Space and time dimensions

In the introduction to this section, we ended with the suggestion to visualise time like a movie reel.


We will now extend this to two dimensions.

In order to show the complexity gradient visually we will sum up the complexity of each space at a certain time as a colour. We can then show a complexity gradient either as a brightness gradient:


or as a colour gradient like in this picture.


Now let’s see how this could look in a universe with 2 time and 3 space dimensions. This is this 5-dimensional universe near the origin.


If t1 and t2 are interchangeable then their complexity gradients must be equal; so the red arrow showing the direction of steepest order decrease is diagonally between t1 and t2.

Now we move really, really far away from the origin as shown in the next diagram.


This is at the microscopic level. You can see the diamond shaped areas for individual time coordinates. There is a very gentle brightness gradient up/down and a much stronger colour gradient across.

At this level both time dimensions are apparent and you can see how each diamond depends on its predecessors.

Now let’s zoom out to a large scale view.


At this level we can see a very gentle complexity gradient up/down but horizontally the spaces change dramatically fast. An observer at this macroscopic level would experience a single time dimension heading down in the direction of the brightness gradient. In that direction the contents of the space only changes gradually and the observer can make sense of cause and effect and have a memory of the past.

We have called these effectively parallel vertical lines time-lines.


We have marked two time-lines in red and blue. Because we are so far from the origin, they can now be considered parallel. These two are just examples; there are many more time-lines next to them and between them, which are also parallel; running down, the direction of steepest order decrease.

We can look at each time-line in isolation and it looks like a one dimensional “movie reel”, with each frame looking very similar to the previous.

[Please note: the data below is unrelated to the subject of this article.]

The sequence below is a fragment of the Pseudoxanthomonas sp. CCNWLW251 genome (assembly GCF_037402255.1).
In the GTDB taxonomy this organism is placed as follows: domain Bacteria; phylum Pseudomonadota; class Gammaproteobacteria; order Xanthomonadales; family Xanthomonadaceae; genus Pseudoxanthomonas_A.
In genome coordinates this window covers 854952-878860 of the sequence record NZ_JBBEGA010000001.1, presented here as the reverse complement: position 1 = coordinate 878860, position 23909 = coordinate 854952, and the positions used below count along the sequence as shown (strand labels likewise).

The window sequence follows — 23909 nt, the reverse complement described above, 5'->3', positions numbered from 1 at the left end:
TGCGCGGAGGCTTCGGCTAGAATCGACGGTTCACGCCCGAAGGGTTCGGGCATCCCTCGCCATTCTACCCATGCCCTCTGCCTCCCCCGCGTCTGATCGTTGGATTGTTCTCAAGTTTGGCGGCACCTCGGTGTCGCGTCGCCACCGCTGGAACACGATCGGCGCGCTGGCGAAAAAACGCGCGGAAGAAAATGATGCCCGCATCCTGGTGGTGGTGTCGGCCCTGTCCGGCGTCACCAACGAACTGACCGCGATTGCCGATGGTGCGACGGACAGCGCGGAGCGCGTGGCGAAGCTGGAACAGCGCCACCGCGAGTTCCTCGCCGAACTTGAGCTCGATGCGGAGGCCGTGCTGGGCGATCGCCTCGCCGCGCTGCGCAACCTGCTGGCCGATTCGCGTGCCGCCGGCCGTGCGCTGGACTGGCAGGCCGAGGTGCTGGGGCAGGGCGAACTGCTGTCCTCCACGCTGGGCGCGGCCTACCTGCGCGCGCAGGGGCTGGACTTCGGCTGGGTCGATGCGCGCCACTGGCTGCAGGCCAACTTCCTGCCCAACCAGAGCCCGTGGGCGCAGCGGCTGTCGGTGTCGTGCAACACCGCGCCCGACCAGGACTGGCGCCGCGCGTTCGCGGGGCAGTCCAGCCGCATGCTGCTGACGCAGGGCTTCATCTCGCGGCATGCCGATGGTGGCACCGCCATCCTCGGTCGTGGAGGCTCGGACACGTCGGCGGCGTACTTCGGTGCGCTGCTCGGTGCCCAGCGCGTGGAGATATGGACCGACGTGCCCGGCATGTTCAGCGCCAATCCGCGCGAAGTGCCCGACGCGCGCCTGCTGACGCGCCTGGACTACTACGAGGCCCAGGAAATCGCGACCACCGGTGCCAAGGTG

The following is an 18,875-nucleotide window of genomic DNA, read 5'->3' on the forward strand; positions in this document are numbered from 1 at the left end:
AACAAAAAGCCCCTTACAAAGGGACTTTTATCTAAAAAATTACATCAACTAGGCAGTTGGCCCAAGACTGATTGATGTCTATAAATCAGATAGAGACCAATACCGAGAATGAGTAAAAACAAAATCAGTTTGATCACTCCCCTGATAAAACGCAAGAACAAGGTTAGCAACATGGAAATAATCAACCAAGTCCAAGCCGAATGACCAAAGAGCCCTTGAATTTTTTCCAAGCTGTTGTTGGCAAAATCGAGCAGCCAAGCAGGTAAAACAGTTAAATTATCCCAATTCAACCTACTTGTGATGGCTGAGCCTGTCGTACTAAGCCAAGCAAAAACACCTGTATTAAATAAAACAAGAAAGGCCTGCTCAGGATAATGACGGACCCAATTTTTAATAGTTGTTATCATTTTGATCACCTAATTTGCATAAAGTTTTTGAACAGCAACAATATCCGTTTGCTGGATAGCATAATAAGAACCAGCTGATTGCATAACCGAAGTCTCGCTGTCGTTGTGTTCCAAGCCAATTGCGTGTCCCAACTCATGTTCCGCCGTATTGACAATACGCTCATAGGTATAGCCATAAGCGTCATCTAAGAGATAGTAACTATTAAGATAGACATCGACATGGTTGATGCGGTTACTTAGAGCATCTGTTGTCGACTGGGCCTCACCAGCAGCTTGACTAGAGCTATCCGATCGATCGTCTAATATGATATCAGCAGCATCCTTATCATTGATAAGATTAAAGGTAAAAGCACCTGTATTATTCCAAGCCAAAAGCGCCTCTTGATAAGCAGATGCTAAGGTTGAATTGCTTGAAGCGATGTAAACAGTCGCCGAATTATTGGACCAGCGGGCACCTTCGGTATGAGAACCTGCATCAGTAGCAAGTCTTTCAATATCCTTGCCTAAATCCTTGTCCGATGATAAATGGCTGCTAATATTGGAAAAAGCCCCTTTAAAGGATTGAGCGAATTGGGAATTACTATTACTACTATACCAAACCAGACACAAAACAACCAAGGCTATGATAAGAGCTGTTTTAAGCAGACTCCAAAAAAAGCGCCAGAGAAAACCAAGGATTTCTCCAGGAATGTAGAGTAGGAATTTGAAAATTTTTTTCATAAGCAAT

If we select a time-line that is too far off the vertical direction, the frames differ too rapidly for observers to make sense of cause and effect as discussed in Chapter 2.4. Look around you. Things will look pretty much as they did a few minutes ago. These are immense time-scales for the particles.

Still at the microscopic level, each frame interacts as much with predecessors “sideways in time” as with predecessors on the same time-line.

Later we will discuss how it appears when particles travel through our time-lines from “sideways in time”.

At the microscopic level our diamond shaped grid looks like a Japanese Pachinko game, or Quincunx.

The shape that is formed is called Pascal’s triangle.


Point p depends on 2 immediate predecessors, one generation previously. We have marked the influence of these predecessors as 1 in the circle. Each of these has 2 predecessors each so the influence on p from 2 generations previously is 22=4, but there are only 3 actual predecessors because the central one is shared. This is indicated by a 2 inside the circle; it has twice the weighting of the other two predecessors.

At generation g away from p the total influence on p is 2g, which is the sum of each row in the diagram, but they weighting of the fewer than 2g points is uneven, favouring the central ones. It is easy to see how at the microscopic level p is influenced by points sideways, but macroscopically, at large generational distance, most of the influence will come from the central points, diagonally preceding p.

This is not multiple-world theory [[i]], where the universe splits at ill defined decision points and for unexplained reasons into new worlds that don’t interact.

This is a natural consequence of multidimensional time, and neighbouring universes certainly do interact, in fact neighbouring universes share most of their points. In a 6-dimensional model of our universe we have multiple parallel time-lines through 3 time dimensions and with 3 space dimensions. We don’t split off entire copies of the whole universe at each point.


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